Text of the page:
Vendors ramping up coding campaigns get creative in the battle for programming expertise.
Microsoft makes a play to scoop up as much coding talent as possible.
Technology’s greatest deficit today is talent. As the digital era moves into a complex new phase of microservices, serverless computing, blockchain, and artificial intelligence (AI), drawing on the expertise of capable programmers and data scientists to help spur adoption of new technology solutions is more important than ever – and difficult. A recent surge in campaigns to attract developers and grow developer communities among application platforms vendors such as IBM, Oracle, Microsoft, Salesforce, and others reflects the increased importance of gaining vendor loyalties. Continue reading “Microsoft’s $7.5 Billion GitHub Buy Illustrates Dire State of Developer Deficit”→
The cloud market in Asia-Pacific is getting more competitive, driven by the Chinese cloud giants: Huawei, Alibaba and Tencent.
The growing competition offers businesses wider options beyond the traditional cloud providers such as AWS, Microsoft and IBM.
The three Chinese ICT giants – Huawei, Alibaba and Tencent – are originally from different ICT areas. Huawei started with telecommunications equipment, Alibaba with e-commerce and Tencent with instant messaging. However, today, they all actively play in cloud market, challenging the traditional cloud players such as AWS, Microsoft, Google and IBM. Continue reading “Chinese Players Are Disrupting the Cloud Market in Asia-Pacific”→
• Avaya finally has a cloud strategy; a late mover compared to the other UCC players
• But cloud adoption in Asia-Pacific especially in emerging markets is still low and demand is growing
While Avaya already has a number of cloud-based deployments for several years for example Avaya IP Office as-a-Service (IPOaaS) offered by Optus in Australia, the cloud delivery model is mainly driven by the partners. Avaya itself is finally moving to cloud-based offerings recently. It is a late move considering the other UC major players have gone to cloud years earlier, for example Cisco with Spark and Webex and Microsoft with Microsoft Office 365 and Skype for Business. Continue reading “Avaya’s a Laggard in Cloud, But Not Too Late in Asia-Pacific”→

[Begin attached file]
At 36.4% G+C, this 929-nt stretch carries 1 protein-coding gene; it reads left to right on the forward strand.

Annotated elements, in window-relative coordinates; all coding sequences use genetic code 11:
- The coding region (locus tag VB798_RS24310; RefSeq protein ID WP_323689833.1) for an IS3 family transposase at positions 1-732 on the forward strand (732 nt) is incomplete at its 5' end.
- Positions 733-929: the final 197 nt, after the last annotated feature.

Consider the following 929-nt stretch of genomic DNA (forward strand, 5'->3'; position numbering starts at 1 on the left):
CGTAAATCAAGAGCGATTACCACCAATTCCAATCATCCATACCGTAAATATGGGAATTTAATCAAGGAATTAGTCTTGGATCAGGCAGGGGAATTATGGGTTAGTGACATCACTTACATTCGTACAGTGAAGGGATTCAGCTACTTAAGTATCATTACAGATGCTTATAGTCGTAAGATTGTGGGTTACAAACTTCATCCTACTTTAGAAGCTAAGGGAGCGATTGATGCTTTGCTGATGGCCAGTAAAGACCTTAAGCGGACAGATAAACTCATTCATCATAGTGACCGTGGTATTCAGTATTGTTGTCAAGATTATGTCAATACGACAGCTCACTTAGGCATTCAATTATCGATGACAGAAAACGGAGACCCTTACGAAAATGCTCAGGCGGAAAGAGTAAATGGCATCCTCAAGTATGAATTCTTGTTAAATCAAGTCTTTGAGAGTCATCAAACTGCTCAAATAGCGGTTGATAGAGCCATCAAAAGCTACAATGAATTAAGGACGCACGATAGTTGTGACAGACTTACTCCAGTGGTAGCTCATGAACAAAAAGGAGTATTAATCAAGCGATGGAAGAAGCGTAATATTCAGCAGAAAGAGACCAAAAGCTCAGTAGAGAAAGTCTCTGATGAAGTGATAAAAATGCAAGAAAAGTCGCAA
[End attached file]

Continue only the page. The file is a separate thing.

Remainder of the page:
Last week’s KubeCon + CloudNativeCon Europe conference in Denmark demonstrated the extent to which Kubernetes has become the industry standard for orchestrating and managing cloud-native applications.
The conference saw Kubernetes announcements from Cisco, Red Hat, and Oracle, illustrating the growing commitment of data center infrastructure vendors to open source and application performance management (APM) technologies.
• Key themes from the 15th Huawei Analyst Summit (HAS) in Shenzhen, China, included edge computing, hybrid cloud enablement, and the application of AI to data center technologies.
• To unlock commercial opportunities and reinforce the competitiveness of its solutions, Huawei would benefit from a stronger articulation of both its hybrid cloud and edge computing capabilities.
Judging by the themes of the 15th HAS in Shenzhen, China, 17-19 April, Huawei expects data center technologies to become increasingly more intelligent, more distributed in the way they are deployed, and more diverse in the use cases they support. Key themes from the Summit, with particular relevance to data centers, included edge computing and the Internet of Things (IoT), multi-cloud and hybrid cloud enablement, and the application of artificial intelligence (AI) to both data centers and the use cases they support.